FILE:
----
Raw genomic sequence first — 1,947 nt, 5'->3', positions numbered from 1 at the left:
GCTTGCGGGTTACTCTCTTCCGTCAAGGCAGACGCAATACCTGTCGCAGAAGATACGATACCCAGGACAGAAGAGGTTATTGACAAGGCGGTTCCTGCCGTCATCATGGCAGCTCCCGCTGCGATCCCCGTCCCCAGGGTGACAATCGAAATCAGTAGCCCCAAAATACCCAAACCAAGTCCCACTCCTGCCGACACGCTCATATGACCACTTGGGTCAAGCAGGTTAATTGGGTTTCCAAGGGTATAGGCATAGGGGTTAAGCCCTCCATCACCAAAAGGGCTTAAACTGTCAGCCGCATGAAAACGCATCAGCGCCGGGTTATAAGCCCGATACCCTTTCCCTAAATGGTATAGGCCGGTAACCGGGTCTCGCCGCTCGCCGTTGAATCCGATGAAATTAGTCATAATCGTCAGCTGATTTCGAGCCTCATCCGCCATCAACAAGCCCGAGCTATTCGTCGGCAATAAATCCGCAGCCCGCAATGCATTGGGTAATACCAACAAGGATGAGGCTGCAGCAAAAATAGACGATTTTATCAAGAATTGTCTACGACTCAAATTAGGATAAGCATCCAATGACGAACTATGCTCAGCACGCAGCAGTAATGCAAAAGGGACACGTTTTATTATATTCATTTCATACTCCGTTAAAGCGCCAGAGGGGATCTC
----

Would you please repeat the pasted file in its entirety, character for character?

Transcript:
Raw genomic sequence first — 1,947 nt, 5'->3', positions numbered from 1 at the left:
GCTTGCGGGTTACTCTCTTCCGTCAAGGCAGACGCAATACCTGTCGCAGAAGATACGATACCCAGGACAGAAGAGGTTATTGACAAGGCGGTTCCTGCCGTCATCATGGCAGCTCCCGCTGCGATCCCCGTCCCCAGGGTGACAATCGAAATCAGTAGCCCCAAAATACCCAAACCAAGTCCCACTCCTGCCGACACGCTCATATGACCACTTGGGTCAAGCAGGTTAATTGGGTTTCCAAGGGTATAGGCATAGGGGTTAAGCCCTCCATCACCAAAAGGGCTTAAACTGTCAGCCGCATGAAAACGCATCAGCGCCGGGTTATAAGCCCGATACCCTTTCCCTAAATGGTATAGGCCGGTAACCGGGTCTCGCCGCTCGCCGTTGAATCCGATGAAATTAGTCATAATCGTCAGCTGATTTCGAGCCTCATCCGCCATCAACAAGCCCGAGCTATTCGTCGGCAATAAATCCGCAGCCCGCAATGCATTGGGTAATACCAACAAGGATGAGGCTGCAGCAAAAATAGACGATTTTATCAAGAATTGTCTACGACTCAAATTAGGATAAGCATCCAATGACGAACTATGCTCAGCACGCAGCAGTAATGCAAAAGGGACACGTTTTATTATATTCATTTCATACTCCGTTAAAGCGCCAGAGGGGATCTC